Abstract Title:

Submitted by:

Egoitz Galarza

Institution:

Gipuzkoan Beekeepers Association (GEE) and A. m. iberiensis Breeding Association (ERBEL)

Abstract Authors:

Abstract:


Abstract Title:

Submitted by:

Miguel Maia

Institution:

APISMAIA

Abstract Authors:

Abstract:


Abstract Title:

Submitted by:

Iñaki Etxebeste

Institution:

Errez, Koop. Elk. Txikia

Abstract Authors:

Abstract:


Abstract Title:

Submitted by:

Ione Ortega Araiztegi

Institution:

NEIKER. Basque Institue for Agricultural Research and Development

Abstract Authors:

Abstract:


Abstract Title:

Differentiating between gynes and workers in the invasive hornet Vespa velutina (Hymenoptera, Vespidae) in Europe

Submitted by:

Izaskun Pérez-de-Heredia

Institution:

University of the Basque Country

Abstract Authors:

Izaskun Pérez-de-Heredia, Eric Darrouzet, Arturo Goldarazena, Pedro Romón, Juan Carlos Iturrondobeitia

Abstract:

In theVespinae, morphological differences of castes are generally well-marked, except for some Vespa species, where it is difficult to distinguish between future queens and workers in autumn-winter colonies. Individual weights have widely been used as a distinguishing factor but recently cuticular hydrocarbon profiles seems to be the definitive tool, although much more expensive and time-consuming. Parameters such as size (mesoscutum width), wet and dry weight were analysed, throughout several colonies, to differentiate female castes (workers and gynes) in the hornet Vespa velutina in Europe. These parameters were compared to cuticular hydrocarbon profiles. The results showed that in late autumn, but not earlier, populations are divided into two size groups, which, based on their CHC profiles, can be hypothesized to correspond to workers and gynes. This differentiation mirrored a good separation by size that proves to be more accurate than weight (wet and dry). The size limit between workers and gynes is established at a mesoscutum width of 4.5 mm.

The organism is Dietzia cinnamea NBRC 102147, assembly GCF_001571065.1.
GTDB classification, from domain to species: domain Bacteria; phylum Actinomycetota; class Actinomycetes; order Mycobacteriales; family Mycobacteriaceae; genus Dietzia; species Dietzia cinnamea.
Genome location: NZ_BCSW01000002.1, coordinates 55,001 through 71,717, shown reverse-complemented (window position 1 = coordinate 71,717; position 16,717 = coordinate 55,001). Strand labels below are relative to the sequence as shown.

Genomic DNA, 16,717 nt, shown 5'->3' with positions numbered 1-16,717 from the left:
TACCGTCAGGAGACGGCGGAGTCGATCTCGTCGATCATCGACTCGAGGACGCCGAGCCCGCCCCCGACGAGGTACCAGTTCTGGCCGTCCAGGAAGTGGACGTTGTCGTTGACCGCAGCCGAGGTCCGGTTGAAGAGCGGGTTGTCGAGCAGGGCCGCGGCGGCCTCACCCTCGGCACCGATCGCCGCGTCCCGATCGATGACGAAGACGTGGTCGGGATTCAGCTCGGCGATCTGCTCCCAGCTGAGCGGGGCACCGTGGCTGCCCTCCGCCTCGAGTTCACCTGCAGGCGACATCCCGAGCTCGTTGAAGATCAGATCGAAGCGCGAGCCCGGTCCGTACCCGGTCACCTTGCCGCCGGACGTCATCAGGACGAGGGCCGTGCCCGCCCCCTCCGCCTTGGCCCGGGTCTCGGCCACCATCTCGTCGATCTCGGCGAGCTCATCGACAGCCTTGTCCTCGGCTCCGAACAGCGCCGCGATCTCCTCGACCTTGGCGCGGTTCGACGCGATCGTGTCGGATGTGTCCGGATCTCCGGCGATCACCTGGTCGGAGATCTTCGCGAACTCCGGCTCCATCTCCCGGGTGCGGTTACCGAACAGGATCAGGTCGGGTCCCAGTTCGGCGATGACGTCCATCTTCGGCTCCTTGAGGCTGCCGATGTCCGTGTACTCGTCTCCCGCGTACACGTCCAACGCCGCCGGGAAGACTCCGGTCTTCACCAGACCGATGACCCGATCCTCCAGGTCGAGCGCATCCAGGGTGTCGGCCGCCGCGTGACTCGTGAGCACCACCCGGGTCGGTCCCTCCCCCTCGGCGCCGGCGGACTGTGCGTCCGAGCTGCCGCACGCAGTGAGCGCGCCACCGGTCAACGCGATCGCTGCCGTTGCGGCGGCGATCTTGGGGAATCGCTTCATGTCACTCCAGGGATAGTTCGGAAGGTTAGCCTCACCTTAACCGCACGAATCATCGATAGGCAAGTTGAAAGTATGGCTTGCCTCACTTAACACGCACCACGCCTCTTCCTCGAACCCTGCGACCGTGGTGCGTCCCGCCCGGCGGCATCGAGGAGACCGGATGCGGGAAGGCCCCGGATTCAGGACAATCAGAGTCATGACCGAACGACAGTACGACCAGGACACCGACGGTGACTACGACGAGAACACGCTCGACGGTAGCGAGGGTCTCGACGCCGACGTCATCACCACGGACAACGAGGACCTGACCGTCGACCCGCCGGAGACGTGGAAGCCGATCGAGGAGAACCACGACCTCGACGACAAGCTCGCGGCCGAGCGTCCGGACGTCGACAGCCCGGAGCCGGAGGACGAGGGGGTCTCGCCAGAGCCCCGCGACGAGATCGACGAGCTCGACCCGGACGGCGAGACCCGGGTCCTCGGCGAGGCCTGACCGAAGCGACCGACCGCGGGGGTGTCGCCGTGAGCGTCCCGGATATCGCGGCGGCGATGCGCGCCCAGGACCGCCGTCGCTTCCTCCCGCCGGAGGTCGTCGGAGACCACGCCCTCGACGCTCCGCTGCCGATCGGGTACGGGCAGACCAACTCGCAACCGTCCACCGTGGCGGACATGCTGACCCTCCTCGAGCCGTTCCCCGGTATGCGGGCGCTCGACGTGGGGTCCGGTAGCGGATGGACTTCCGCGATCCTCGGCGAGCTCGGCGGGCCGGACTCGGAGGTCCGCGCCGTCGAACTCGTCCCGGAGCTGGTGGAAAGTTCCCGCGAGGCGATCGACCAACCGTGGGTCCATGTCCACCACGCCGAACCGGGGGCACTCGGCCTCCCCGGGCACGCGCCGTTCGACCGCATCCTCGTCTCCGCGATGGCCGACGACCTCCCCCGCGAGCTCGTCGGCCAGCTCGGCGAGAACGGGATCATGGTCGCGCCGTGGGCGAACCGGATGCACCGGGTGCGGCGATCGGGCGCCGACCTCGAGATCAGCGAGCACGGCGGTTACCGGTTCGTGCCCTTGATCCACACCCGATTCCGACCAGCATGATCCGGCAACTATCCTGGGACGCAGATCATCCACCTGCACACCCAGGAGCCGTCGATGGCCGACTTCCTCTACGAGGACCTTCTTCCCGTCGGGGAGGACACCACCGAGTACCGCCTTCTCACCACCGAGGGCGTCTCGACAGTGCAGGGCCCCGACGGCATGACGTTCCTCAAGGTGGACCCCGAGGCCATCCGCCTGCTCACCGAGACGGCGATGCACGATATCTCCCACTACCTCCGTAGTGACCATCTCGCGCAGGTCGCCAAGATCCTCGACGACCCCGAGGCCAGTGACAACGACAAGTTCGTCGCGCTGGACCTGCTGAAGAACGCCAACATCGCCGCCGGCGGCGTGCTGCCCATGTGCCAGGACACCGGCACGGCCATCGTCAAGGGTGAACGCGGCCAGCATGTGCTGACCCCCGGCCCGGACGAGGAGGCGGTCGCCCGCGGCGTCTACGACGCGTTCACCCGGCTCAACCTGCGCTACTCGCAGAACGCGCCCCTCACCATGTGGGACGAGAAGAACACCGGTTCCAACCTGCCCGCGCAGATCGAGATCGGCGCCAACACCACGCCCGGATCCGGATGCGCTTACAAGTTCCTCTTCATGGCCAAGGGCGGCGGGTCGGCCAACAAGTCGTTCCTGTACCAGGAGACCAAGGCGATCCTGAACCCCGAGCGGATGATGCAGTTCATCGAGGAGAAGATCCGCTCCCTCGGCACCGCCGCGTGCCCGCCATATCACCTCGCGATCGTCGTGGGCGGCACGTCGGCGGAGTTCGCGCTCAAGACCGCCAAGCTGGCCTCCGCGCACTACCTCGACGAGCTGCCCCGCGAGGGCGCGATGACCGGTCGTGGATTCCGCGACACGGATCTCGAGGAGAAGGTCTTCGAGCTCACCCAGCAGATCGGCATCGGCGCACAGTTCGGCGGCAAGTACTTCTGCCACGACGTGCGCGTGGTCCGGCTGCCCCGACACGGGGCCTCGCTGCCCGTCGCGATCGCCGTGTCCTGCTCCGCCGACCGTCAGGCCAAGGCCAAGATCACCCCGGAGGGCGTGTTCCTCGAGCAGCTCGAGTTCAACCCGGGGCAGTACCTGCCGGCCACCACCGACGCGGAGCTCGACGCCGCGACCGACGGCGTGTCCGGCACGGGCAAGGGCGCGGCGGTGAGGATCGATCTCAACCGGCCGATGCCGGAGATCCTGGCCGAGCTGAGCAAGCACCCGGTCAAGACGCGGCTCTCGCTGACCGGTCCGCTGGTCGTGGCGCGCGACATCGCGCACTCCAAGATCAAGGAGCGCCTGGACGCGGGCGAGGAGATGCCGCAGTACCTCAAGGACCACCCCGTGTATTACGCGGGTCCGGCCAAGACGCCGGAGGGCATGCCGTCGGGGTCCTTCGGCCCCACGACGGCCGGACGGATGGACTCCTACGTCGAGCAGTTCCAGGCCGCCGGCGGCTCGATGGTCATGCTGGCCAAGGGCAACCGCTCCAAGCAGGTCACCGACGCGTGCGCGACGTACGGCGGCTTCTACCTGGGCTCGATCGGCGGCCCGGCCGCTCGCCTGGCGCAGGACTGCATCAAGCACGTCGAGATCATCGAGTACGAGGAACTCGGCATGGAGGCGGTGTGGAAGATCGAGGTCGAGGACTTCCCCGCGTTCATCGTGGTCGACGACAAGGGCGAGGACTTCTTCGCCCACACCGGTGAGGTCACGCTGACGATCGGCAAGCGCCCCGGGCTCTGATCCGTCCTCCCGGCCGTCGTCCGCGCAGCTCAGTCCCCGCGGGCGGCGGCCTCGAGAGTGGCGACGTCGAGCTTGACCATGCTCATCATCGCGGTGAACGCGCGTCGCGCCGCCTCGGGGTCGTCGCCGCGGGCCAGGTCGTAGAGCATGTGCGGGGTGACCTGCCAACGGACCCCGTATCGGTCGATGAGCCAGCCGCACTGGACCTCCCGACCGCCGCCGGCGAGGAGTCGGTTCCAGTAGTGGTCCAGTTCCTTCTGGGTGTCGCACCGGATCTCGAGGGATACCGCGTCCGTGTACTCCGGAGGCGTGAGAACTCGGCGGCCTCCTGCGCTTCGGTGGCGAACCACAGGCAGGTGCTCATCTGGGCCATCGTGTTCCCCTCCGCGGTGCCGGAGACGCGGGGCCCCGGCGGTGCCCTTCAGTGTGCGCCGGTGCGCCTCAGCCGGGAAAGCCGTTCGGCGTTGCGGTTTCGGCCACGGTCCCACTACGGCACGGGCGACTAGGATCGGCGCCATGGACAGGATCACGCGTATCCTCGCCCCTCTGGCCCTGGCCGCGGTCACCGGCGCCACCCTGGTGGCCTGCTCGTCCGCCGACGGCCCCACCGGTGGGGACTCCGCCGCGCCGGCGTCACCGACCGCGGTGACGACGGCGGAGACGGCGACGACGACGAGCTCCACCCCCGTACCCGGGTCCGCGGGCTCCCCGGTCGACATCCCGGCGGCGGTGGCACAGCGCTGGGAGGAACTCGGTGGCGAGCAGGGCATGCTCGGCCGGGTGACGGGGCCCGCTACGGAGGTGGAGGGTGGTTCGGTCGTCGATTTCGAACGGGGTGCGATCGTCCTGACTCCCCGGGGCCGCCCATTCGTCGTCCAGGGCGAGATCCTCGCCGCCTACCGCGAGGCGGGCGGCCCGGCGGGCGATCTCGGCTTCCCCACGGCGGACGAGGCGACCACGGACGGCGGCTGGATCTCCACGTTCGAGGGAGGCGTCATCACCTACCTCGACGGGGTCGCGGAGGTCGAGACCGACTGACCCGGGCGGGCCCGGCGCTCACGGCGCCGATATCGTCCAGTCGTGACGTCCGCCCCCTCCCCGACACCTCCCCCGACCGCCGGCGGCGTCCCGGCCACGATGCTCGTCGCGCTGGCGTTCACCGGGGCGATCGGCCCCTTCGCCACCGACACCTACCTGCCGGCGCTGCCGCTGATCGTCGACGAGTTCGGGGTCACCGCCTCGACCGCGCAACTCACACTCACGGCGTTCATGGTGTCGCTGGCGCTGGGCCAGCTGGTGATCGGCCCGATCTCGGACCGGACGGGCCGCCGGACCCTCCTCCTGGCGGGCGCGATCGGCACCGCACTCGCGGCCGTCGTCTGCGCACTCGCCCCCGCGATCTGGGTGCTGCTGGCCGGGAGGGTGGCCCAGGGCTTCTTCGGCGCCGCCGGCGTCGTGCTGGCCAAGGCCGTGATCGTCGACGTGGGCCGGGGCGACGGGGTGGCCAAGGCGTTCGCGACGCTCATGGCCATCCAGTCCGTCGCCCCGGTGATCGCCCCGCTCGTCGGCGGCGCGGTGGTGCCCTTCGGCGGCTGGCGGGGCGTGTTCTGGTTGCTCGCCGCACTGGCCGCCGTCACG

Abstract Title:

Submitted by:

Institution:

Abstract Authors:

Abstract:


Abstract Title:

Submitted by:

Ivana Tlak Gajger

Institution:

University of Zagreb Veterinary Faculty

Abstract Authors:

Abstract:


Abstract Title:

Submitted by:

Marina Kosanovic

Institution:

Veterinary Faculty

Abstract Authors:

Abstract:


Abstract Title:

Submitted by:

Alejandro Portal González

Institution:

Servicio Territorial de Medio Ambiente de Burgos

Abstract Authors:

Abstract:


Abstract Title:

Submitted by:

Henrique Azevedo Pereira

Institution:

Centre for Functional Ecology - Science for People and the Planet

Abstract Authors:

Abstract:


Abstract Title:

Submitted by:

Maria João Verdasca

Institution:

cE3c - Centre for Ecology, Evolution and Environmental Changes, Faculdade de Ciências da Universidade de Lisboa

Abstract Authors:

Abstract:


Abstract Title:

A surveillance program to assess the presence and spread of Vespa velutina in north-east Italy

Submitted by:

Franco Mutinelli